Understanding Payload-Less Email Attacks
Emails have long been the chief attack vector for cyberattacks. Email-based attacks basically come in the form of phishing links or malicious files, tricking victims into clicking them. Nevertheless, in the current threat landscape, threat actors evade detection by avoiding the use of malicious files in their attacks. Instead, these attacks have become extremely sophisticated using social engineering techniques. The most significant among these attacks is Business Email Compromise (BEC) or Email Account Compromise (EAC).
The big picture
BEC or EAC does not require any phishing links, malware, or ransomware. The content of the email is simple and the attacks are customized for the victims. This results in a rise in losses even though employees possess general email-security awareness.
- For instance, the Florentine Banker gang managed to trick three British private equity firms into transfering them a total of $1.3 million, by impersonating a closed investment deal with a few startups.
- Last December, another similar man-in-the-middle attack was conducted, resulting in the theft of $1 million from a Chinese venture capital firm.
Some statistics your way
- According to an FBI report, the past 2 years witnessed an increase in financial losses by 136% from BEC attacks alone.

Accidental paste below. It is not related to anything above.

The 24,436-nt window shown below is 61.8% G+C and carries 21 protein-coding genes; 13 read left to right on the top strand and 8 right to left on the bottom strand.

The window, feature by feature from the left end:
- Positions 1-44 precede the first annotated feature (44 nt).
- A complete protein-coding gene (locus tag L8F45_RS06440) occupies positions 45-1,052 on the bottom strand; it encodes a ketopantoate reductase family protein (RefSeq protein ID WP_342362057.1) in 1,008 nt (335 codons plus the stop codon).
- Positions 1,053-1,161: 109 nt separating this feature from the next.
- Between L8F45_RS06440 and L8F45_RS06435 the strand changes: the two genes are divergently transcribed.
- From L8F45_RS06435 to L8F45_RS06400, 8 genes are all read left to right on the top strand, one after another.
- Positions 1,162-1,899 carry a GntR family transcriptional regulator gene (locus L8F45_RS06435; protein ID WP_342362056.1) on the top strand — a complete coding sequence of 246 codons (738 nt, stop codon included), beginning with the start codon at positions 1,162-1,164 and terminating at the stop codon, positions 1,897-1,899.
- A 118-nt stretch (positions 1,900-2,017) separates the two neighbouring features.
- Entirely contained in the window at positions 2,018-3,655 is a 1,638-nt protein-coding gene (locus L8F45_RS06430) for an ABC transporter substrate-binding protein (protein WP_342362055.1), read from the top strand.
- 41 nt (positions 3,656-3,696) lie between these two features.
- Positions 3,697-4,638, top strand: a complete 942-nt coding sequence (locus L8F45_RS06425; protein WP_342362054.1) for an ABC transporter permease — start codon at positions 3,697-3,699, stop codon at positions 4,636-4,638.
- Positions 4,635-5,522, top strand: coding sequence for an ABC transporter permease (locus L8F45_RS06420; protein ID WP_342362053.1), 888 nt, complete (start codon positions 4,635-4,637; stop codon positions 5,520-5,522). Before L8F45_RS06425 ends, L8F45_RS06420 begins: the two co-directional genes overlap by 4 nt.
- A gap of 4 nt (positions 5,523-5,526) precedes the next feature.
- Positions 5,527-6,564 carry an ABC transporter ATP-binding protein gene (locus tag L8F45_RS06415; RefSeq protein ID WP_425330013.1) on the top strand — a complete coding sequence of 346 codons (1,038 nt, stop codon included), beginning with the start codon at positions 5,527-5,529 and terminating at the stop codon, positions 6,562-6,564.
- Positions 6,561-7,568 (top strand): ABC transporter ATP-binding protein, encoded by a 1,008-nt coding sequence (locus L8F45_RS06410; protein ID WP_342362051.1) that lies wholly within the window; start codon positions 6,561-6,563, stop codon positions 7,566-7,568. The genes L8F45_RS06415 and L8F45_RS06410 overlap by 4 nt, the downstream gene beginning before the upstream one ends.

- The month of April 2020 saw a 90% increase in COVID-19 related email attacks, along with an increase of 150% in COVID-19 themed spam.
How to stay safe
- Conduct identity modeling of both external and internal customers, vendors, and partners.
- Make relationship graphs to comprehend the strength, tone, and content of the communication.
- Use threat intelligence, deep URL analysis, and natural language processing to perform email content analysis.
With an increase in sophisticated email-based attacks, it is the need of the hour for security teams to shore up their defensive techniques too. Instead of relying on conventional threat indicators, security teams need to leverage techniques offering a better comprehension of the communication context.